What is a lean supply chain?

Lean has evolved from just in time manufacturing to lean manufacturing and to a lean enterprise. In each of these stages there was an addition to the scope of lean manufacturing. For an example from the early manufacturing focus, lean manufacturers started looking at their full organization in the process of value creation. Then the lean manufacturers extend their boundaries to their customers and suppliers in order to create value.

Lean manufacturing is all about eliminating wastes form the system. A system contains many components in it. Any components when taken isolated from other components, has wastes which are born within those components. But there are many other wastes generated in the interaction points of these components. For an example in the manufacturing context, manufacturers themselves generate wastes. Over manufacturing, waiting for bulk manufacturing are some of them. On the other hand wastes are generated in the supply chain itself. For an example if the suppliers of the manufacturer is supplying only in bulks and if the lead times are longer, then the time of the manufacturer is wasted. The end result would be lengthening the lead time of the customer who sits in the other end of the supply chain and may be the cost of the products. Even the customers can contribute to the wastes in supply chain. For an example if the necessary information to the manufacturers is not passed on time, manufacturers and the suppliers to them will have to suffer consequences of to and ultimately will affect the customer himself apart from the other members in the chain. You can refer to my previous articles on lean manufacturing customers and suppliers for more thoughts on this topic.

So it is clear that a single unit in the supply chain can do very little in eliminating the wastes in the system. To effectively remove wastes from the system and gain value everyone throughout the supply chain must contribute. Everyone must be aligned to the needs of each other and must accept other as their partners. This will help all the parties including suppliers, manufacturers and the customers to achieve low costs, higher quality standards and lower lead times. Apart from these main business indicators reduction of wastes is an absolute requirement in today’s world. There are no resources to be wasted. Environmentally a lean supply chain is a blessing.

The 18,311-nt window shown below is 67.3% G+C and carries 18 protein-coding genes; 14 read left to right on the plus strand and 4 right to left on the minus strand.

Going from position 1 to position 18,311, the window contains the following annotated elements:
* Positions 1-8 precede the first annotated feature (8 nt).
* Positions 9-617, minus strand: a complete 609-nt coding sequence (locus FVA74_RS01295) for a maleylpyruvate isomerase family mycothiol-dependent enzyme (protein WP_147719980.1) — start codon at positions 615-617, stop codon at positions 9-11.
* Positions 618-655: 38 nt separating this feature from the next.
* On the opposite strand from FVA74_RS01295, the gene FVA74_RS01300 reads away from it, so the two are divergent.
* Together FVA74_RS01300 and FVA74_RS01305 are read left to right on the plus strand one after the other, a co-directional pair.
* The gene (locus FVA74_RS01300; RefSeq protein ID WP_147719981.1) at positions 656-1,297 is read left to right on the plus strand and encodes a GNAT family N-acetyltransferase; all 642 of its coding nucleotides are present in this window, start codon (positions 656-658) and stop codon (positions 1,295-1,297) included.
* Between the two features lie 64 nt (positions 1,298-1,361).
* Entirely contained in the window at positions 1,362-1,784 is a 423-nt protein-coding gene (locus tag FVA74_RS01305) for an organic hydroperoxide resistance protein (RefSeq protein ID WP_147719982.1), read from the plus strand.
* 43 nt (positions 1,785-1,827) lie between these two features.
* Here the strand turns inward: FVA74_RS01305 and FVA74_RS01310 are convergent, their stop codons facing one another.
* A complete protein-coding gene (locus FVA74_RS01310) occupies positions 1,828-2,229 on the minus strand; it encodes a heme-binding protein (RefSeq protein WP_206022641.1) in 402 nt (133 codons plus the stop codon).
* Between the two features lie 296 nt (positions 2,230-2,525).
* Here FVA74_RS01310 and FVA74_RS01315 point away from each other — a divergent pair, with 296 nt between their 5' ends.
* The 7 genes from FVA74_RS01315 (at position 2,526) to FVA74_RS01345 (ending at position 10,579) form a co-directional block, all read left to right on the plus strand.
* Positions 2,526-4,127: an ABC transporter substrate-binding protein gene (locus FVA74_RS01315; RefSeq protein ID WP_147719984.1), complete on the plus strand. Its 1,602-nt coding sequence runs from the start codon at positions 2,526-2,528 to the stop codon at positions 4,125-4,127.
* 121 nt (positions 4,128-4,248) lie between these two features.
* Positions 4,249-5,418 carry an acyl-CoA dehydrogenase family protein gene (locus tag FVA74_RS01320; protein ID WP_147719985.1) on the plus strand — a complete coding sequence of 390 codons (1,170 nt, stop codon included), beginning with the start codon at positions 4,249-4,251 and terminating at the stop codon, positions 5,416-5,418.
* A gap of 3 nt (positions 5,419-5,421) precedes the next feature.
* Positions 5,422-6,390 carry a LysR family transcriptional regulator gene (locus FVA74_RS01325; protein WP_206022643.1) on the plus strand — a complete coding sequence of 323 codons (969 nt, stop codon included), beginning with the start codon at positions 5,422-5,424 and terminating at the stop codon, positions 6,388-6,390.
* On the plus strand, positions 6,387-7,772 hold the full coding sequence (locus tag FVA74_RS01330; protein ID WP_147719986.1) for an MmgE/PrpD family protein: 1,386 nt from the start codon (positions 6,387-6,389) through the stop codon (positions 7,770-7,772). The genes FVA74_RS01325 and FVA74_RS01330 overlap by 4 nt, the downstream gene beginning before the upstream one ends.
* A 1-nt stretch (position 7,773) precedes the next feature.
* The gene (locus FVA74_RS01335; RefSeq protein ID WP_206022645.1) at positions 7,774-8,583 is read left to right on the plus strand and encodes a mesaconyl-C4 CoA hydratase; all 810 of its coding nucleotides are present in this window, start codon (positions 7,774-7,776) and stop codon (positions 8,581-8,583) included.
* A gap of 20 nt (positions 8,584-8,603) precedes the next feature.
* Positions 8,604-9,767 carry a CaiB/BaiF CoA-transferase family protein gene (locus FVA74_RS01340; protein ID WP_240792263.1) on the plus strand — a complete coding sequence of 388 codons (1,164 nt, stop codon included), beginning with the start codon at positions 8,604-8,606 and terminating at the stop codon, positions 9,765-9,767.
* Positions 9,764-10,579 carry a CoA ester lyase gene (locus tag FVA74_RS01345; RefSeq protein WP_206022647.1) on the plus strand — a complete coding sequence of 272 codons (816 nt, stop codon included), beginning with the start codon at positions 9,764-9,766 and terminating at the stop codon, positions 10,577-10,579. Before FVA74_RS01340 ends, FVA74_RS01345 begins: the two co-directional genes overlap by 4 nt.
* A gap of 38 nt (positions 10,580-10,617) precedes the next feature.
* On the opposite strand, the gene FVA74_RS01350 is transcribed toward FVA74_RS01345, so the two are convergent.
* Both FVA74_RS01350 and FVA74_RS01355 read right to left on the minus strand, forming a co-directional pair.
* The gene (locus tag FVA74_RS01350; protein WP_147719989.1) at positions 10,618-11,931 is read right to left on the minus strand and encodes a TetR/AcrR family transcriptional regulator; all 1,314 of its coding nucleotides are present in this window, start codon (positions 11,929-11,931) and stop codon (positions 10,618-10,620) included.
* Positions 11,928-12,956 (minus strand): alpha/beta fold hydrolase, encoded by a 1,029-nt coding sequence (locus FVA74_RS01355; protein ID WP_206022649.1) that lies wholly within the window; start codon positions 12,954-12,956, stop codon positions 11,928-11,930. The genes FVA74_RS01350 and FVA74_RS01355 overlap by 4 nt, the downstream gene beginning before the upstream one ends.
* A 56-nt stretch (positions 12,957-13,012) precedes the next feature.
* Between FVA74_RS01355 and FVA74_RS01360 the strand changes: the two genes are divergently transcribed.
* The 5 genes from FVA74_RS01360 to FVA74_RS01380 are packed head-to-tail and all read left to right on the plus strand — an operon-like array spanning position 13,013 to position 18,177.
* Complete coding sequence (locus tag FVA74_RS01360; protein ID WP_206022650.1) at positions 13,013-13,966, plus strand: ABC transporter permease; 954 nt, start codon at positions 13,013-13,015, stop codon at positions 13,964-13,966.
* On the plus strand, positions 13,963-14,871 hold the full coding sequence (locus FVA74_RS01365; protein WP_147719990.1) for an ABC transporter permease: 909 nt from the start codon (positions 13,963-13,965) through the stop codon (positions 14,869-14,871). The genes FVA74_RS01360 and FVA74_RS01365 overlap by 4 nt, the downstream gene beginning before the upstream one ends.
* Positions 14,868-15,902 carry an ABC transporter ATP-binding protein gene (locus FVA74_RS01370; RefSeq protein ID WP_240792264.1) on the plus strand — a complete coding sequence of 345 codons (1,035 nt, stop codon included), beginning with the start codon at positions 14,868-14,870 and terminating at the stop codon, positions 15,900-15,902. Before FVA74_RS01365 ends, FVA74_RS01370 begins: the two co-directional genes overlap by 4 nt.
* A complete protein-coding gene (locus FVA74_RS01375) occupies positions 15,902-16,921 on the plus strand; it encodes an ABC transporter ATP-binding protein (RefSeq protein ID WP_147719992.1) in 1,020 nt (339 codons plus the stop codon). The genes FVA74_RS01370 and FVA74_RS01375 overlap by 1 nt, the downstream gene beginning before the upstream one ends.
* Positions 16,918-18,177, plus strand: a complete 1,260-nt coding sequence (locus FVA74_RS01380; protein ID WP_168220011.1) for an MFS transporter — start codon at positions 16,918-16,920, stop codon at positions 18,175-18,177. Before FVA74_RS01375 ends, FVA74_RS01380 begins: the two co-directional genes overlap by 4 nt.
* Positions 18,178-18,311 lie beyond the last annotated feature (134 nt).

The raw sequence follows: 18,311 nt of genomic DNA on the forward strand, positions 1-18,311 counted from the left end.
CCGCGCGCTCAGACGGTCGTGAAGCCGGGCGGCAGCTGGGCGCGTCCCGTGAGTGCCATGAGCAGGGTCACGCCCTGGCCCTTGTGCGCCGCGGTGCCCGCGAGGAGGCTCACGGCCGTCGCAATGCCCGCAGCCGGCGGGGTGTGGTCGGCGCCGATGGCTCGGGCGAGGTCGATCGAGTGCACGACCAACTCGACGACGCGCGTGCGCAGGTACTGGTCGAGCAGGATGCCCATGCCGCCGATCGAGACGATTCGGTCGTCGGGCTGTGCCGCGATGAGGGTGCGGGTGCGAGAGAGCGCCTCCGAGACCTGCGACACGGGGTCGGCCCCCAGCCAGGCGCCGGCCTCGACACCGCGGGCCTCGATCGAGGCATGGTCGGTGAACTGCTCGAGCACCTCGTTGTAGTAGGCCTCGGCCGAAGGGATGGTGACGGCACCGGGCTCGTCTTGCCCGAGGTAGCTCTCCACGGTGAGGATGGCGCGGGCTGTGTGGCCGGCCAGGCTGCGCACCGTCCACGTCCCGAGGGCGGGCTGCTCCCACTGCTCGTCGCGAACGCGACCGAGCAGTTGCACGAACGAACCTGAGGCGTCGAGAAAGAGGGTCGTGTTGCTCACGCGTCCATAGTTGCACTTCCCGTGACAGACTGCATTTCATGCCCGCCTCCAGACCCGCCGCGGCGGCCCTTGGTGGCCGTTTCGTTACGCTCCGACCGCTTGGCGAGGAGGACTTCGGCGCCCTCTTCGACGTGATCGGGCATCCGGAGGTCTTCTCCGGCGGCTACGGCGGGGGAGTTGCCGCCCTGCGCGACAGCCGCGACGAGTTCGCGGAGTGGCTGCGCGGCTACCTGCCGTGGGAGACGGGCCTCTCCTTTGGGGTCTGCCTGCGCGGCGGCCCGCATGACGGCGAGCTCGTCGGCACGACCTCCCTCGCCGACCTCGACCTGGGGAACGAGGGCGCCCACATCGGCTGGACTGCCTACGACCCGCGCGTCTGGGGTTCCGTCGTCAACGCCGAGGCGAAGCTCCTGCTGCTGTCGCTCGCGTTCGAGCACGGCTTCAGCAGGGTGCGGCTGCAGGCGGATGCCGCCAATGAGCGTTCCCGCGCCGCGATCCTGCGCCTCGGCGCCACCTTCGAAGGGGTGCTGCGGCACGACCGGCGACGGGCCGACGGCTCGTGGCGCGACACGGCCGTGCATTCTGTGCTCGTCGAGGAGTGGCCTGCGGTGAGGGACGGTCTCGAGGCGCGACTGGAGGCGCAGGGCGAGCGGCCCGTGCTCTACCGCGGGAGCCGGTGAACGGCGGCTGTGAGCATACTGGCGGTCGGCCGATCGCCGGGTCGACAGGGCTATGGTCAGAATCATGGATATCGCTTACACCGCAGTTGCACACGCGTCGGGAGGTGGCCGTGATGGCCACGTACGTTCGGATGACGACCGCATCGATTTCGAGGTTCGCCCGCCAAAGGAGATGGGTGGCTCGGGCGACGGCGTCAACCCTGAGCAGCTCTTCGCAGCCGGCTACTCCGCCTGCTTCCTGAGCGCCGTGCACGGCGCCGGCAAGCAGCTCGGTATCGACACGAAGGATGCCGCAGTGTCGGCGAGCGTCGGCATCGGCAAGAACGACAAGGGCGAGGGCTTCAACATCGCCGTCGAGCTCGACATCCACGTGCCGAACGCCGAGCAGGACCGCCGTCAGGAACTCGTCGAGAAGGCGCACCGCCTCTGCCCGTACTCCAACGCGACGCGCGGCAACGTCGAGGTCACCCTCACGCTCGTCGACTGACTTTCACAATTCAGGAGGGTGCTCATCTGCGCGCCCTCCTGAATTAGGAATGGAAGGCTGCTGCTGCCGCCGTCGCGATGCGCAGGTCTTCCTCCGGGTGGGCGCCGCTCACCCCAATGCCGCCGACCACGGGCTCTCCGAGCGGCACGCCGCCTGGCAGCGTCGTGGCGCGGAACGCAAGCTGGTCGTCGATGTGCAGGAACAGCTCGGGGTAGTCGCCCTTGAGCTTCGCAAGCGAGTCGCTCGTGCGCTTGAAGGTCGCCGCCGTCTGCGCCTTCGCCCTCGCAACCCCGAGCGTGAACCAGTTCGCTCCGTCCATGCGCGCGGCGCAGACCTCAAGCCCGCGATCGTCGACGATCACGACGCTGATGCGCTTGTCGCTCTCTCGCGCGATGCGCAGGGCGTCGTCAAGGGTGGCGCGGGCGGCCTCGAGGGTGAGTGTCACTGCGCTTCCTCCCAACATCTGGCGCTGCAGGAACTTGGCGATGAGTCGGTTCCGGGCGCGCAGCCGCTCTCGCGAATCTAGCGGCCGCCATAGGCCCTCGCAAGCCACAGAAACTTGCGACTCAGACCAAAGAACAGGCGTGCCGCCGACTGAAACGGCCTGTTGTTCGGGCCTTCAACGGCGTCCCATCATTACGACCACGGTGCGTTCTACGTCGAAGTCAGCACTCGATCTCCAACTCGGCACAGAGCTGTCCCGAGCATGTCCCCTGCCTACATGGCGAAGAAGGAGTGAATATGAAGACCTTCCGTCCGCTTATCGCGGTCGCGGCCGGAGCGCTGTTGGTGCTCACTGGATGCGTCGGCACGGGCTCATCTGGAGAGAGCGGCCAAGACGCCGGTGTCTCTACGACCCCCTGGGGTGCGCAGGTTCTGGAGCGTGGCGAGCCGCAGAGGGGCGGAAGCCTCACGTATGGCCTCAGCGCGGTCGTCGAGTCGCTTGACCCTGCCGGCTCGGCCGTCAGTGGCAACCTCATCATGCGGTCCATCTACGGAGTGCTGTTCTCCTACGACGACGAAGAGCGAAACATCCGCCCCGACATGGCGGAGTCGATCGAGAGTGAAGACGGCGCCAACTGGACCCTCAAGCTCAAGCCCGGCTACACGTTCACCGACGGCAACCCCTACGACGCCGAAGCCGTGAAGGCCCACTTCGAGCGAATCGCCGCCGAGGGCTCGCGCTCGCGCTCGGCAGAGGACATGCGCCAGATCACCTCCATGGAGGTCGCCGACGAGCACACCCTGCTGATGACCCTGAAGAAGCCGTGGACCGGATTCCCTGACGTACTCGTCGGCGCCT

Lean and customer focus: How many customers to focus

Lean manufacturing is a system which is focused on customers. The customer supplier relationship is a key feature of lean both internally and externally. When it comes to customers outside the manufacturing facility, every manufacturer has a great concern on them. Lean proposes to align your organization to their requirements as much as possible. This will make it easier for your organization to remove wastes from your system and to deliver what customer wants. In simple terms this is known as “customer focus” manufacturing.

But especially if you are not manufacturing for final consumers and if you are manufacturer for large brand owners, that is if you are a contract manufacturer, it is important to understand the possibility of aligning to the requirements of your immediate customers. You will have to fulfill special requirements of these customers. But how well your organization can focus on number of customers? Yes, having too many customers might not be a good thing. Having many customers might mean not aligning to any of those customers requirements and hence not producing value to those customers. At the end of the process the customer will walk away from you.

In lean manufacturing we have been talking about narrowing down the supplier base and about partnering with them to create closer relationship in the supply chain to eliminate wastes and generate value. Now it is the time to think similarly about the customers. Having your focus on the customers and having a closer relationship with them is essential for the long term business success.

This method of thinking may not be applicable for some of the industries and manufacturing and marketing contexts. But definitely we will have to provide greater value to the customer to be in the business in today’s competitive markets.